Say goodbye to El Nino - at Least for the Next Week or Two as a "Changing of the Guard" Takes Place

The unseasonably mild weather of December, for the most part, has held into the first week of January. Temperatures across Southeast Lower Michigan still remain 3 - 5+ degrees above normal for January and the new year. This has been due to two main hemispheric weather patterns; a stiff El Nino jet crossing the Pacific and flooding (some times quite literally) the country with mild and moist Pacific air and an absent Polar Vortex which has been mainly hanging around in its stomping grounds - obviously in and around the North Pole. This is in the process of changing this weekend as these dominant patterns, highlighted in the Winter Outlook for Southeast Lower Michigan  with reverse dominance over Southeast Lower Michigan. This was expected this winter when I discussed the overall winter pattern, in my interpretation of analogues and local data and thus - it was not going to be all comfy and warm due to El Nino.

As the Polar Vortex dives south toward southern Canada in the upcoming days; it will usher in the cold air that has been charging-up the first third of the winter up over the Pole while we basked in unseasonably mild air the past five weeks or so. Have faith though; the polar/arctic air associated with these Polar Vortex's is not as severe as last February's nor January, in the Winter of 2013-14. The cold air will surge south along with the Polar Vortex into mainly the North-central and Northeast part of the country. This "Changing of the Guard" will bring more typical winter weather into the region with normal to even below normal temperatures at times. At this time; the coldest of the air will come in waves with the first due tomorrow, then a reinforcement scheduled for Tuesday into Wednesday. Latest indications are a moderating trend is likely by weeks end before another shot of colder air pushes into the country next week.

The initial fanfare of the mixing of the air masses (mild, Pacific and Gulf air with Polar and Arctic air) will brew a deep but somewhat moisture limited storm over the southern Great Lakes and Northeast. While this storm will deepen nicely, there is not a great moisture supply feeding it, so all precipitation in the form of rain and then snow will be light to moderate.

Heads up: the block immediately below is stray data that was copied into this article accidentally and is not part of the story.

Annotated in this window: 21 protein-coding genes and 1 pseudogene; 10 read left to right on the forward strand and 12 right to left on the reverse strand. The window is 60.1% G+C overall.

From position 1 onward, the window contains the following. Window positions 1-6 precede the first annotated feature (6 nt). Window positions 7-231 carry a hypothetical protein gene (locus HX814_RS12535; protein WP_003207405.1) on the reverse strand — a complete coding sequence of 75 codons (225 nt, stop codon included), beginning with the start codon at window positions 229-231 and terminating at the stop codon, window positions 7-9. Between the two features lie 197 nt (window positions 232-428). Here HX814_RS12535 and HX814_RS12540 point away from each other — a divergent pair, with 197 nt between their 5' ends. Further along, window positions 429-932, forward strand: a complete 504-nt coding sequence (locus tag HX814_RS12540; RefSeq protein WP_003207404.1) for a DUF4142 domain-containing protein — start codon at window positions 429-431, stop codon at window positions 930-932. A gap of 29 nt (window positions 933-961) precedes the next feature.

As far as snowfall, generally light amounts of mainly 1 - 2" can be expected over most of Southeast Lower Michigan with patchy 3" areas over the Saginaw Valley into Monday. Be advised, heavier snows due to lake enhanced moisture will fall over on the west side of Lower Michigan and Northern Indiana this week where several inches will fall in the snow belt regions! If heading out that way; keep abreast to those regions GRR forecast IWX.  

The worst of the weather over Southeast Lower Michigan will be the plummeting temperatures along with the light snow and snow squalls and wind on Sunday which will undoubtedly give rise to worsening driving conditions due to the formation of ice underneath on untreated roads. Temperatures will dive down through the 20s on Sunday. Reading will fall further into the teens by Monday morning. Look for temperatures to be in the teens and 20s for highs this week while lows fall to around zero to the single digits on the coldest mornings.

Maps for placement of the storm and weather Sunday morning and Monday morning.

Gone But Not For Good

El Nino's not gone for good across much of the country - just temporarily. However; I do believe he will be challenged more than recently by the pattern changes and the cold winds over the far northern hemisphere, as agreed upon in my Outlook for mid and late winter. As of now;  he's taking a imposed vacation as the Polar Vortex and associated colder air takes up residence up in the northern part of the country. A split flow will hold sway of the country the next week or two with the aforementioned area reverting back to more typical winter weather, while the southern areas are more dominated by El Nino enhanced sub-tropical jet. Here are recent long term trajectory upper wind weather maps into next week. Of course the further out, the less reliable but their use for trends are decent. Any development of significant storms with these pattern variations are possible and thus, will be monitored the next few weeks.

Try to get out and enjoy winter while we have it - as later in the month is less certain at this time. Look for updates regarding pattern reversals and/or resulting storms.

Making weather fun while we all learn,
Bill Deedler -SEMI_WeatherHistorian


  1. Nice analysis...thanks for your work.

  2. Thanks; I've been told over the years that I'm able to relate meteorology to a wide-range of interested readers.